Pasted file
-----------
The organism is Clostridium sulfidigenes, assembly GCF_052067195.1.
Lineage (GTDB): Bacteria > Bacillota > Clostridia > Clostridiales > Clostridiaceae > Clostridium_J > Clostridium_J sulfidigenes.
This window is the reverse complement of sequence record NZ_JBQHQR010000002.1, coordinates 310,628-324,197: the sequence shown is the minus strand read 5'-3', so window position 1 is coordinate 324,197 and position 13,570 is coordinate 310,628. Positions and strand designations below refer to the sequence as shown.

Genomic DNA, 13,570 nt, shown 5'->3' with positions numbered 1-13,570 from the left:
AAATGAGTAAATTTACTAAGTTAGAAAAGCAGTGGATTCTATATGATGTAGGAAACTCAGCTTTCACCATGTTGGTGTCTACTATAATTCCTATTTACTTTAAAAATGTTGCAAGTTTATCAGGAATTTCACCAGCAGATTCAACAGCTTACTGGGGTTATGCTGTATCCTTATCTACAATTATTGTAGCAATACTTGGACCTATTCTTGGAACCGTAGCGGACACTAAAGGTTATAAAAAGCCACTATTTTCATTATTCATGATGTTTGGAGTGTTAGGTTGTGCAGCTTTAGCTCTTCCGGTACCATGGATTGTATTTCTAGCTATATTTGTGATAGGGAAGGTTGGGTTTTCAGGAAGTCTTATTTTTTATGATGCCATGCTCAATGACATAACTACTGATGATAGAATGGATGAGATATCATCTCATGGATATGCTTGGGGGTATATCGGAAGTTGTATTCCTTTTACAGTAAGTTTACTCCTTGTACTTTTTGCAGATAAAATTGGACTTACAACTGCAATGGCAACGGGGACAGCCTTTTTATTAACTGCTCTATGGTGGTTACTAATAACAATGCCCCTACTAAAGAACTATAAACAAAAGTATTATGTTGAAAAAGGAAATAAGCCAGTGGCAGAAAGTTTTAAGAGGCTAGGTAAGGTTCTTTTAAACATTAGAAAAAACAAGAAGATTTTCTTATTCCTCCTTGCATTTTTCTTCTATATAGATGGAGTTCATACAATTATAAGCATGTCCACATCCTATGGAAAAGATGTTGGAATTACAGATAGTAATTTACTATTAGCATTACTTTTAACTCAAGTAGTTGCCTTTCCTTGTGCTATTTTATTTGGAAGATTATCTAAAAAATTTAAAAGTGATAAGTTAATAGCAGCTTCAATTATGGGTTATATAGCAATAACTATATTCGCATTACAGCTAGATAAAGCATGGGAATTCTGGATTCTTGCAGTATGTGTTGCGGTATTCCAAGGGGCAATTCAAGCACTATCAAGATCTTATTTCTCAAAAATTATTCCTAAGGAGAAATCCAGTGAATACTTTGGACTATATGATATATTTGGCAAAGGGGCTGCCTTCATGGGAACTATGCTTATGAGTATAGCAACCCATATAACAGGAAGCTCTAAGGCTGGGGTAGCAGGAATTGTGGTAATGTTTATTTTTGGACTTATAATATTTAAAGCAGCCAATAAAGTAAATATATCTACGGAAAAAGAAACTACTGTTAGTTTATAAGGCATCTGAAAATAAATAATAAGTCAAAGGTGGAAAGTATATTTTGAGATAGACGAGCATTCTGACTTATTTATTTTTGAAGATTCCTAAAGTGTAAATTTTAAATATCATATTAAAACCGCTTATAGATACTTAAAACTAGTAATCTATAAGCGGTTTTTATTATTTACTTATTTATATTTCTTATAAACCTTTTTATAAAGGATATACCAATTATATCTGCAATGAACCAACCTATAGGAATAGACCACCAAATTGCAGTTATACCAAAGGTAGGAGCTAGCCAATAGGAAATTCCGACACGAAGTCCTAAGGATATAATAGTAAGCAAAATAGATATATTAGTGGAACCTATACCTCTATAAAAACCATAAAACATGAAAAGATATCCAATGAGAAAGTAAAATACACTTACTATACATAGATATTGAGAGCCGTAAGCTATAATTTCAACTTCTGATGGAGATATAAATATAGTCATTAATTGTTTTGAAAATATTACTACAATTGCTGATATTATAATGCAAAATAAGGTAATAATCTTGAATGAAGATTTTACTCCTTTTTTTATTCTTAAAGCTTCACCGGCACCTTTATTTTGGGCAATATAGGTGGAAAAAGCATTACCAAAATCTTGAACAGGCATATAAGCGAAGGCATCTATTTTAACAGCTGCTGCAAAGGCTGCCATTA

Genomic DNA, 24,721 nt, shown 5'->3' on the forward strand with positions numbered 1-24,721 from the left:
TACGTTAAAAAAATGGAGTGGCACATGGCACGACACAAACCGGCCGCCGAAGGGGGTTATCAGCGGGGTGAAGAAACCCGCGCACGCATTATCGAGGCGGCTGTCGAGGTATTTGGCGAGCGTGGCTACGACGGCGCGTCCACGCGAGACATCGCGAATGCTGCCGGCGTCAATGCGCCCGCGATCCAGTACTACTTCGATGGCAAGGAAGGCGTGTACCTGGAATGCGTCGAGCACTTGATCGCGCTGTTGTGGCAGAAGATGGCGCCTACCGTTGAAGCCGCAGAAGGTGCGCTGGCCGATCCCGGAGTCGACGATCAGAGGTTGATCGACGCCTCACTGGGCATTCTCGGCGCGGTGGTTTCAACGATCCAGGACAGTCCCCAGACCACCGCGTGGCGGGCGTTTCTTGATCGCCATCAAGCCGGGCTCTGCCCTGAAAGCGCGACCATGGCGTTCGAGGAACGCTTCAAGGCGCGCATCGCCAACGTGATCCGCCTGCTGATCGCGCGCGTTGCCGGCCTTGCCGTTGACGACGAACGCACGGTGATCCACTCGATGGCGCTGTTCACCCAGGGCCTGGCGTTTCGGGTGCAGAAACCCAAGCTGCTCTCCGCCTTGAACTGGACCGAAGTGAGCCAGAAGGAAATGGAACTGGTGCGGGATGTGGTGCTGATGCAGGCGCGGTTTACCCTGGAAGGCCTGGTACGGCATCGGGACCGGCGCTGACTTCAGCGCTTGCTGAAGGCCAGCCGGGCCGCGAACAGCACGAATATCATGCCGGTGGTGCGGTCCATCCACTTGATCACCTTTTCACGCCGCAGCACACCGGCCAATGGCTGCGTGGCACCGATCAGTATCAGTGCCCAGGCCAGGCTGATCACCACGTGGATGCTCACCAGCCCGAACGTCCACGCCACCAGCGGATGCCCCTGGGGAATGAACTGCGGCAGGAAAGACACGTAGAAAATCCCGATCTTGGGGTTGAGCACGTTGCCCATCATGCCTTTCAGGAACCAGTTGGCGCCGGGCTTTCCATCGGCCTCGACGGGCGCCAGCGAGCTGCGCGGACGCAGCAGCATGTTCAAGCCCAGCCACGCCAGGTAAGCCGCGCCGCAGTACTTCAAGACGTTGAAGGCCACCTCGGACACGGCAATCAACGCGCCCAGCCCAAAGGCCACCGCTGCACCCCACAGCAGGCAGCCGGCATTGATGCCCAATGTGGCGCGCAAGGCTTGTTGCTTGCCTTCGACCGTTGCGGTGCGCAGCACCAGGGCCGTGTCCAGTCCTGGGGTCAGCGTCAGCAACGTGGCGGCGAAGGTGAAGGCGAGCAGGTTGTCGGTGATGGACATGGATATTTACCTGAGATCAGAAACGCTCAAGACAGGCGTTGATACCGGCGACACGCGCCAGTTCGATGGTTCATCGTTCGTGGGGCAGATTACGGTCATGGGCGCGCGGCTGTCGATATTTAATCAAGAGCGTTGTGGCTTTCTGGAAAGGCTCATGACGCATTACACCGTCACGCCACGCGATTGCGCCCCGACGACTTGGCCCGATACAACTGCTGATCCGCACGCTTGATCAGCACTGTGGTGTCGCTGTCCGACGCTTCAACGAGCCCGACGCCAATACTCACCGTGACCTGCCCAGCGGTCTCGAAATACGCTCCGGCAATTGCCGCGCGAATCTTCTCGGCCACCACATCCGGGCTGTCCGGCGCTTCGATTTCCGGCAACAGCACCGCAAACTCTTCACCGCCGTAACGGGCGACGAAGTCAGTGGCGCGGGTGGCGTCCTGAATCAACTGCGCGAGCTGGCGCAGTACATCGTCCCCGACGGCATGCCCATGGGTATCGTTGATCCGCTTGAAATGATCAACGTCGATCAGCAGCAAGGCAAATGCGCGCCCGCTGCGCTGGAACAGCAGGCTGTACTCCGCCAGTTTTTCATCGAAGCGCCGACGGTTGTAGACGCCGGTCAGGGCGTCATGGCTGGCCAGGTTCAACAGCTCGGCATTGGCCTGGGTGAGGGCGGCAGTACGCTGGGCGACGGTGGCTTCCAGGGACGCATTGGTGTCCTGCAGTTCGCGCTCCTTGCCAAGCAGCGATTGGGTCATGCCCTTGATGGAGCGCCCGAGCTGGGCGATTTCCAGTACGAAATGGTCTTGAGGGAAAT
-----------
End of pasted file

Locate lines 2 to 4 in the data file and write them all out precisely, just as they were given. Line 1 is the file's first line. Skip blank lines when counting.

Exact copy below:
Lineage (GTDB): Bacteria > Bacillota > Clostridia > Clostridiales > Clostridiaceae > Clostridium_J > Clostridium_J sulfidigenes.
This window is the reverse complement of sequence record NZ_JBQHQR010000002.1, coordinates 310,628-324,197: the sequence shown is the minus strand read 5'-3', so window position 1 is coordinate 324,197 and position 13,570 is coordinate 310,628. Positions and strand designations below refer to the sequence as shown.

Genomic DNA, 13,570 nt, shown 5'->3' with positions numbered 1-13,570 from the left: